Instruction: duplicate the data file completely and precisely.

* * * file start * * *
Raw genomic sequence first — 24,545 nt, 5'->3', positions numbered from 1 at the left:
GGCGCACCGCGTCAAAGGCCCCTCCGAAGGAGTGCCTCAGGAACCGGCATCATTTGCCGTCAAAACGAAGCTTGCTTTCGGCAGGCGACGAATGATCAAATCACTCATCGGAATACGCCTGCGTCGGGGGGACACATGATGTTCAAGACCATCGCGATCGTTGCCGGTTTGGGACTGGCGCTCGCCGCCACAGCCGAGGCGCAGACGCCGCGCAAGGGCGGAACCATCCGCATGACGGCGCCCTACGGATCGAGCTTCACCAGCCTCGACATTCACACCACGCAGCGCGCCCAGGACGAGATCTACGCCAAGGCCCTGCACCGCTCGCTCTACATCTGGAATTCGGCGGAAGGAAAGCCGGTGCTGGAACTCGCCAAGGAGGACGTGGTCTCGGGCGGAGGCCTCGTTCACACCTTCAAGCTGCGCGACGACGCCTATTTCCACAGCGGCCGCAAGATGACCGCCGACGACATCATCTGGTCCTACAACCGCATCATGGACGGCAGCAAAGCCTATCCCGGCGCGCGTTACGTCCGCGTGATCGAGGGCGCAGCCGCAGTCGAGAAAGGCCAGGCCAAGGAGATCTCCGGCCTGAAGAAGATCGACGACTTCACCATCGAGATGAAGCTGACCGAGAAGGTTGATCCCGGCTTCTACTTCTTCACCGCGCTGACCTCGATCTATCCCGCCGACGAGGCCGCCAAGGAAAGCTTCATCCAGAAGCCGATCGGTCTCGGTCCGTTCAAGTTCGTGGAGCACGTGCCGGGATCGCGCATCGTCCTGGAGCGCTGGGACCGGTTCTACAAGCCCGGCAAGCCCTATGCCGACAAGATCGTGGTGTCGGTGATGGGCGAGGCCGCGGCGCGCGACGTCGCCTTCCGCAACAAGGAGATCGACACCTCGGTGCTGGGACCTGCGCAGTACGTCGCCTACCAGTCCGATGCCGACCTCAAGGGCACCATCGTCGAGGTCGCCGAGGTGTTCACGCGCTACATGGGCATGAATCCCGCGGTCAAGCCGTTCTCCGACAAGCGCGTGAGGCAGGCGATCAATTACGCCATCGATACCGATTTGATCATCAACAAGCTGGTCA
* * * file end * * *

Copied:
Raw genomic sequence first — 24,545 nt, 5'->3', positions numbered from 1 at the left:
GGCGCACCGCGTCAAAGGCCCCTCCGAAGGAGTGCCTCAGGAACCGGCATCATTTGCCGTCAAAACGAAGCTTGCTTTCGGCAGGCGACGAATGATCAAATCACTCATCGGAATACGCCTGCGTCGGGGGGACACATGATGTTCAAGACCATCGCGATCGTTGCCGGTTTGGGACTGGCGCTCGCCGCCACAGCCGAGGCGCAGACGCCGCGCAAGGGCGGAACCATCCGCATGACGGCGCCCTACGGATCGAGCTTCACCAGCCTCGACATTCACACCACGCAGCGCGCCCAGGACGAGATCTACGCCAAGGCCCTGCACCGCTCGCTCTACATCTGGAATTCGGCGGAAGGAAAGCCGGTGCTGGAACTCGCCAAGGAGGACGTGGTCTCGGGCGGAGGCCTCGTTCACACCTTCAAGCTGCGCGACGACGCCTATTTCCACAGCGGCCGCAAGATGACCGCCGACGACATCATCTGGTCCTACAACCGCATCATGGACGGCAGCAAAGCCTATCCCGGCGCGCGTTACGTCCGCGTGATCGAGGGCGCAGCCGCAGTCGAGAAAGGCCAGGCCAAGGAGATCTCCGGCCTGAAGAAGATCGACGACTTCACCATCGAGATGAAGCTGACCGAGAAGGTTGATCCCGGCTTCTACTTCTTCACCGCGCTGACCTCGATCTATCCCGCCGACGAGGCCGCCAAGGAAAGCTTCATCCAGAAGCCGATCGGTCTCGGTCCGTTCAAGTTCGTGGAGCACGTGCCGGGATCGCGCATCGTCCTGGAGCGCTGGGACCGGTTCTACAAGCCCGGCAAGCCCTATGCCGACAAGATCGTGGTGTCGGTGATGGGCGAGGCCGCGGCGCGCGACGTCGCCTTCCGCAACAAGGAGATCGACACCTCGGTGCTGGGACCTGCGCAGTACGTCGCCTACCAGTCCGATGCCGACCTCAAGGGCACCATCGTCGAGGTCGCCGAGGTGTTCACGCGCTACATGGGCATGAATCCCGCGGTCAAGCCGTTCTCCGACAAGCGCGTGAGGCAGGCGATCAATTACGCCATCGATACCGATTTGATCATCAACAAGCTGGTCA